Sederi 26 — 2016
Francisco J. Borge López
María José Mora
Linda McJannet, “Timūr’s theatrical journey: Or, when did Tamburlaine become black?” SEDERI 26 (2016): 31–66.
DOI: https://doi.org/10.34136/sederi.2016.2 Download PDF
Reviews of modern productions of Marlowe’s Tamburlaine often note a three-hundred-year hiatus between a recorded performance in 1641, just before the closing of the theatres, and Tyrone Guthrie’s revival at the Old Vic in 1951. While the statement is mostly true with respect to Marlowe’s play, Tamerlane or Timūr Lenk and the Ottoman emperor Bayazid I (Marlowe’s Bajazeth) had important theatrical incarnations in the 1700s before they declined into parody in the 1800s. When Marlowe’s play was revived in the modern era, the main characters reclaimed their dignity, but they also acquired markers of racial, ethnic, or religious otherness that had not been prominent earlier. Timūr’s (and Bayazid’s) varied theatrical representations illustrate the malleability of iconic cultural figures, the sometimes problematic emphasis on ethnic difference in modern theatrical practice, and the challenges and opportunities of cross-racial casting.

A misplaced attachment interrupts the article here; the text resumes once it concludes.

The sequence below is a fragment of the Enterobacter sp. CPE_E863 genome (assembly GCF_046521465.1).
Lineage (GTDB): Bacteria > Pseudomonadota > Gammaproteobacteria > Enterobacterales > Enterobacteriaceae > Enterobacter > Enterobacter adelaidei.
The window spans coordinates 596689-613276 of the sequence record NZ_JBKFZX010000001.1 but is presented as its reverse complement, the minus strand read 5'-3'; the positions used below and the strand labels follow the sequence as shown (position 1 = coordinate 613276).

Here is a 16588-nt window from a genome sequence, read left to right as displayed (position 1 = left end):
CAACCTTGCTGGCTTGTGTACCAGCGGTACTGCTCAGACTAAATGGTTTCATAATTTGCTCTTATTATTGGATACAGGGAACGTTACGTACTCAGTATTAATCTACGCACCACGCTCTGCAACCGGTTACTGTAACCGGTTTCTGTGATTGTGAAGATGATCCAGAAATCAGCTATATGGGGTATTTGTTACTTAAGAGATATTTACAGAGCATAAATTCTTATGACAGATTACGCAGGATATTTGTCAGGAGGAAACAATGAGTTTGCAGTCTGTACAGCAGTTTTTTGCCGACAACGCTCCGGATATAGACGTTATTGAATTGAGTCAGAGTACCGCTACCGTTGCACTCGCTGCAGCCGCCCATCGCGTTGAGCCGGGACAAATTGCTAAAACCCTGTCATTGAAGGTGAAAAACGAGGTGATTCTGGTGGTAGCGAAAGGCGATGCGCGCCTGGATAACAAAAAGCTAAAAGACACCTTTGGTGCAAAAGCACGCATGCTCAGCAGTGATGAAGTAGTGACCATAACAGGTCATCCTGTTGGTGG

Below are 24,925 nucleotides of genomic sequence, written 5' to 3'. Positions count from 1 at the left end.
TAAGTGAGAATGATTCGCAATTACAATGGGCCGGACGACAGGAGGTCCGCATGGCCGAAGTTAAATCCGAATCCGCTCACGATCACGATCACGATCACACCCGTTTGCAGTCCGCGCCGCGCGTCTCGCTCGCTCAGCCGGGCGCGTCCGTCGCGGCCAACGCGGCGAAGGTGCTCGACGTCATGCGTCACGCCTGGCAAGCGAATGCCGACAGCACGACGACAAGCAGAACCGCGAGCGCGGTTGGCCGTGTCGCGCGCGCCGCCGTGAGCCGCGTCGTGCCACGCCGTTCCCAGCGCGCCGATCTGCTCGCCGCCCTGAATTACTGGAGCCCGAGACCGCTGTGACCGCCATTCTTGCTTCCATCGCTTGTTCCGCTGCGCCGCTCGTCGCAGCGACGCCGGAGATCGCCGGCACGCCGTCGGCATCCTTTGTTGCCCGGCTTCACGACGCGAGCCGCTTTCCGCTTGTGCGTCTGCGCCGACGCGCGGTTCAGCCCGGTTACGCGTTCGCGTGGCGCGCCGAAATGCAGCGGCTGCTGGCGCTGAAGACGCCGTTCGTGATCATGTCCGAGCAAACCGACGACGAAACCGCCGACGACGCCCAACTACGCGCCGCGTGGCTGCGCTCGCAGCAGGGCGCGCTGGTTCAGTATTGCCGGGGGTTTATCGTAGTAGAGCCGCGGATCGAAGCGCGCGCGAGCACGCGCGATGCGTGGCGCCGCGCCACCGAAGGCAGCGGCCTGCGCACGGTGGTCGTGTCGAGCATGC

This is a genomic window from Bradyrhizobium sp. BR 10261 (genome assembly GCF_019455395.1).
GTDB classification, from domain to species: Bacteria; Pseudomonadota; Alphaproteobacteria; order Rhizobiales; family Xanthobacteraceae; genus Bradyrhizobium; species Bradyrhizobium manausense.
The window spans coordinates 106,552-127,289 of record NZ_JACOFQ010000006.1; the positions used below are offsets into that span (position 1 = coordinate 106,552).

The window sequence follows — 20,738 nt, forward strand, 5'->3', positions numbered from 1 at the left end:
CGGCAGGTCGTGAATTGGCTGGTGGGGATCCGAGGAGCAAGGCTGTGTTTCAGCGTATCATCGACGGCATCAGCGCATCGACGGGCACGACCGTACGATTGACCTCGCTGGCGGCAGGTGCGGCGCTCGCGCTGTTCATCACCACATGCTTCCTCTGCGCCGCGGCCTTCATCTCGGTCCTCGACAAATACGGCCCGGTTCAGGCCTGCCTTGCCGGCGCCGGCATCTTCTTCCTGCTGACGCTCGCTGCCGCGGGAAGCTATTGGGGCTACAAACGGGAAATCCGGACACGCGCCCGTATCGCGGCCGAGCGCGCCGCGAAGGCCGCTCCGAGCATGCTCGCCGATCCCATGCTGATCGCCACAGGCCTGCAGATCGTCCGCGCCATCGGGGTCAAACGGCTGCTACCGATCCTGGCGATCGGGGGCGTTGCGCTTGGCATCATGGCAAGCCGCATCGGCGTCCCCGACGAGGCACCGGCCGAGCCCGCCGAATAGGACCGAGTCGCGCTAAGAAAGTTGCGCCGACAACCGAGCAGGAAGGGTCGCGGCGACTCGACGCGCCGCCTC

Keywords: Christopher Marlowe, dramatic productions; stage history of Tamburlaine, parts I and II; Nicholas Rowe’s Tamerlane, A Tragedy; George Frideric Handel’s Tamerlano; Timūr Lenk; Bayazid I; race; colorblind casting; performing arts.
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